The Life and Works of St. AnselmusJune 26, 2021
We obtain the most comprehensive information about Anselmus’ life from the work titled Vita Anselmi (Anselmus’s Life), written by a historian named Priest Eadmer, who met him in 1079. Anselmus, who was born in 1033 in Aosta, in the north of Italy, as a child of a Roman noble family, is therefore sometimes referred to as Anselmus of Aosta.
Anselmus, whose father’s name was Gundulf and his mother’s name was Ermenberga, was educated by the priests of the Benedictine order in Aosta, where he remained until the age of 23. He visited different places in Europe for about three years and came to Bec Monastery in 1059. Bec Abbey was then ruled by the famous dialectician Lanfranc (1010, Pavia-1089, Canterbury). In 1078, after the death of Herluin, the founder and first abbot of the Bec Monastery, he was elected abbot of this monastery, which became famous all over Europe for its education in the free arts. Anselmus gave greater impetus to Bec Abbey, which had gained a reputation for education from the time of Lanfranc. Anselmus, who carried out important studies as well as education,
wrote his work.
His mentor at Bec, Lanfranc, was archbishop of Canterbury, and died in 1089 while holding that office. Anselmus was appointed to his post in 1093. He made important gains for the church in the fight between the Kingdom of England and the church. He was still in charge of Canterbury when he died on April 21, 1109. His body was buried inside the cathedral. After a fire, his tomb was transferred to another place within the cathedral; but his whereabouts were later forgotten. He was canonized in 1494 and was awarded the title Doctor of the Church in 1720.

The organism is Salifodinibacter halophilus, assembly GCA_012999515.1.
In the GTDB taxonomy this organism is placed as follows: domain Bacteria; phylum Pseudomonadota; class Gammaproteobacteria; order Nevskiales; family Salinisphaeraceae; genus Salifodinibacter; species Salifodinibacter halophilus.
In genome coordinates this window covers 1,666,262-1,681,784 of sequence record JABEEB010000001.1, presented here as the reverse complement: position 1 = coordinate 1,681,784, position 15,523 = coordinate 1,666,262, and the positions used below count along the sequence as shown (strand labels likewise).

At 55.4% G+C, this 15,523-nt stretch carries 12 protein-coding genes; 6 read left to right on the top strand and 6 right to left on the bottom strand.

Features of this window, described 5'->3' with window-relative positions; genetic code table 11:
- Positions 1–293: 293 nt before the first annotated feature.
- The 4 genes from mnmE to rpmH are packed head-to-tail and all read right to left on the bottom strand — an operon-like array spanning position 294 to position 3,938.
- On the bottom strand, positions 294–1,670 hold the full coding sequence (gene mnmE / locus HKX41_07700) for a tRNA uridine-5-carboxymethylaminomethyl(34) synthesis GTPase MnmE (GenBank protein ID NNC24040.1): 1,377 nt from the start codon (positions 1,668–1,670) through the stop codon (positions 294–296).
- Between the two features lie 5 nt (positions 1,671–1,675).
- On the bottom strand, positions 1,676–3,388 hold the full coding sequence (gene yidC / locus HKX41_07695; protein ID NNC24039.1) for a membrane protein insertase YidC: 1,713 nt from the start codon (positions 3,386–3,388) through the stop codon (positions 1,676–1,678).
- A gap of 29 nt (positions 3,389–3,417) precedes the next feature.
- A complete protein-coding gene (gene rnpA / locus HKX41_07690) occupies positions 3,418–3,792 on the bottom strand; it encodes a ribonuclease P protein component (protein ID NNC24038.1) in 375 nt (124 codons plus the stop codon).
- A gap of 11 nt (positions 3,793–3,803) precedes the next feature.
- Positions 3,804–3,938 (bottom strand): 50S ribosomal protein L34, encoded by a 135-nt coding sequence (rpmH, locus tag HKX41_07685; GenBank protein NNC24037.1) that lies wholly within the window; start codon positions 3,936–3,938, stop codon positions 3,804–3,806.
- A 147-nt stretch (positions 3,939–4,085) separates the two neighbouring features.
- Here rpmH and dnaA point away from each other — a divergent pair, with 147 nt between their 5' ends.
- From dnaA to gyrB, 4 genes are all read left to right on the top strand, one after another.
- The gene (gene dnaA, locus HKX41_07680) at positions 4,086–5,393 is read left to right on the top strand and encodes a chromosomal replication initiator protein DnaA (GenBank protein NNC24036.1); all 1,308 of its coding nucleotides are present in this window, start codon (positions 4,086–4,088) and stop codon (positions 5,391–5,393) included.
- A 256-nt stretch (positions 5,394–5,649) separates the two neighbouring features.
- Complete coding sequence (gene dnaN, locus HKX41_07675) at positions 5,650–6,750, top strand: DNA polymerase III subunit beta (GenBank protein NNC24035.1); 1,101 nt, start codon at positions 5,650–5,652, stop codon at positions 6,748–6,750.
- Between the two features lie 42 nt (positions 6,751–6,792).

Anselmus wrote some of his works during his tenure at Bec Abbey, and others while he was archbishop of Canterbury. His works include About the Literacy (De Grammatico), Monologue, The Spirit’s Calling to God (Proslogion), About Truth (De Veritate), About Freedom of Choice (De Libertate Arbitrii), De Casu Diaboli, About Power and Impotence (De Potestate) et Impotentia), On Possibility and Impossibility (De Possibilitate et Impossibilitate), and On Necessity and Freedom (De Necessitate et Libertate).
Some of the works he wrote while he was archbishop of Canterbury include: Why Did God Become Man? (Cur Deus Homo?), De Processione Spiritus Sanctus, De Sacramentis Ecclesiae, and Epistola de Incarnatione Verbi.
Prepared by: Sociologist Ömer YILDIRIM
Source: Omer YILDIRIM’s Personal Lecture Notes. Atatürk University Sociology Department 1st Year “Introduction to Philosophy” and 2nd, 3rd, 4th Grade “History of Philosophy” Lecture Notes (Ömer YILDIRIM); Open Education Philosophy Textbook